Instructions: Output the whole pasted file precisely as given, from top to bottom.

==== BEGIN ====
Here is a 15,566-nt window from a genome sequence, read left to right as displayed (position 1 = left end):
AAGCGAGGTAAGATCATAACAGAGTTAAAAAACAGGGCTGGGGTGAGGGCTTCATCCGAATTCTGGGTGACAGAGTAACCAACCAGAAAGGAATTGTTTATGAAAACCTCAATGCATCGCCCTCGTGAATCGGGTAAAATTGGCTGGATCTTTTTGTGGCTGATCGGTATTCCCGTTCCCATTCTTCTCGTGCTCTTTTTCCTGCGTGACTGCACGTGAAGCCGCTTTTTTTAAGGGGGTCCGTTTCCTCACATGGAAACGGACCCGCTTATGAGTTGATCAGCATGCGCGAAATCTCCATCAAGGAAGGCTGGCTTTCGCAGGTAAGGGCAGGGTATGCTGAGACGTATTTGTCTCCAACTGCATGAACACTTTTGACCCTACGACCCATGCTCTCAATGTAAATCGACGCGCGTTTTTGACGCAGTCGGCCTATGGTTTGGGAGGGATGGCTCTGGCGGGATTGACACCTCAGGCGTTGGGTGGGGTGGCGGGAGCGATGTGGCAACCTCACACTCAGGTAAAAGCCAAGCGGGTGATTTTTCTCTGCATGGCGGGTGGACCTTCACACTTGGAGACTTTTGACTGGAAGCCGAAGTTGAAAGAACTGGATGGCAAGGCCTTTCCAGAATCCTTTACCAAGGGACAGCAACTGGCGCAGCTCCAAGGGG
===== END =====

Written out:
Here is a 15,566-nt window from a genome sequence, read left to right as displayed (position 1 = left end):
AAGCGAGGTAAGATCATAACAGAGTTAAAAAACAGGGCTGGGGTGAGGGCTTCATCCGAATTCTGGGTGACAGAGTAACCAACCAGAAAGGAATTGTTTATGAAAACCTCAATGCATCGCCCTCGTGAATCGGGTAAAATTGGCTGGATCTTTTTGTGGCTGATCGGTATTCCCGTTCCCATTCTTCTCGTGCTCTTTTTCCTGCGTGACTGCACGTGAAGCCGCTTTTTTTAAGGGGGTCCGTTTCCTCACATGGAAACGGACCCGCTTATGAGTTGATCAGCATGCGCGAAATCTCCATCAAGGAAGGCTGGCTTTCGCAGGTAAGGGCAGGGTATGCTGAGACGTATTTGTCTCCAACTGCATGAACACTTTTGACCCTACGACCCATGCTCTCAATGTAAATCGACGCGCGTTTTTGACGCAGTCGGCCTATGGTTTGGGAGGGATGGCTCTGGCGGGATTGACACCTCAGGCGTTGGGTGGGGTGGCGGGAGCGATGTGGCAACCTCACACTCAGGTAAAAGCCAAGCGGGTGATTTTTCTCTGCATGGCGGGTGGACCTTCACACTTGGAGACTTTTGACTGGAAGCCGAAGTTGAAAGAACTGGATGGCAAGGCCTTTCCAGAATCCTTTACCAAGGGACAGCAACTGGCGCAGCTCCAAGGGG